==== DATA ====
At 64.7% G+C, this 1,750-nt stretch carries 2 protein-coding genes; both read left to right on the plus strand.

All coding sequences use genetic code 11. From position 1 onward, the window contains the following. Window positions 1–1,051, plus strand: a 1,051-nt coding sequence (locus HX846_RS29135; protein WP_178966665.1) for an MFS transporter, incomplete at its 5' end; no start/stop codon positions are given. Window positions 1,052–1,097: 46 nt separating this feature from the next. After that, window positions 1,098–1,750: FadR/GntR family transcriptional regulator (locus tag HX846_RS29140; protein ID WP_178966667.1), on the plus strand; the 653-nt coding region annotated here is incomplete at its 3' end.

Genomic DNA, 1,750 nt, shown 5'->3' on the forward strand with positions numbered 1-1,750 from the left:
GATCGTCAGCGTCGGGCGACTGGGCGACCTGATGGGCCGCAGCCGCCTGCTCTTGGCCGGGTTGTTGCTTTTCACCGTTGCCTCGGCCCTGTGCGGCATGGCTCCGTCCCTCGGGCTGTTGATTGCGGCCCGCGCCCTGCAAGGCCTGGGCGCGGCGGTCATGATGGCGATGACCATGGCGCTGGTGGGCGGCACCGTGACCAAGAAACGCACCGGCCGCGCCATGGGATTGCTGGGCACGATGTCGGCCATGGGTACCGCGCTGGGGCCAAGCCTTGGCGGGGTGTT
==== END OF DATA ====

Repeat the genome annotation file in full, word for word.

At 64.7% G+C, this 1,750-nt stretch carries 2 protein-coding genes; both read left to right on the plus strand.

All coding sequences use genetic code 11. From position 1 onward, the window contains the following. Window positions 1–1,051, plus strand: a 1,051-nt coding sequence (locus HX846_RS29135; protein WP_178966665.1) for an MFS transporter, incomplete at its 5' end; no start/stop codon positions are given. Window positions 1,052–1,097: 46 nt separating this feature from the next. After that, window positions 1,098–1,750: FadR/GntR family transcriptional regulator (locus tag HX846_RS29140; protein ID WP_178966667.1), on the plus strand; the 653-nt coding region annotated here is incomplete at its 3' end.

Genomic DNA, 1,750 nt, shown 5'->3' on the forward strand with positions numbered 1-1,750 from the left:
GATCGTCAGCGTCGGGCGACTGGGCGACCTGATGGGCCGCAGCCGCCTGCTCTTGGCCGGGTTGTTGCTTTTCACCGTTGCCTCGGCCCTGTGCGGCATGGCTCCGTCCCTCGGGCTGTTGATTGCGGCCCGCGCCCTGCAAGGCCTGGGCGCGGCGGTCATGATGGCGATGACCATGGCGCTGGTGGGCGGCACCGTGACCAAGAAACGCACCGGCCGCGCCATGGGATTGCTGGGCACGATGTCGGCCATGGGTACCGCGCTGGGGCCAAGCCTTGGCGGGGTGTT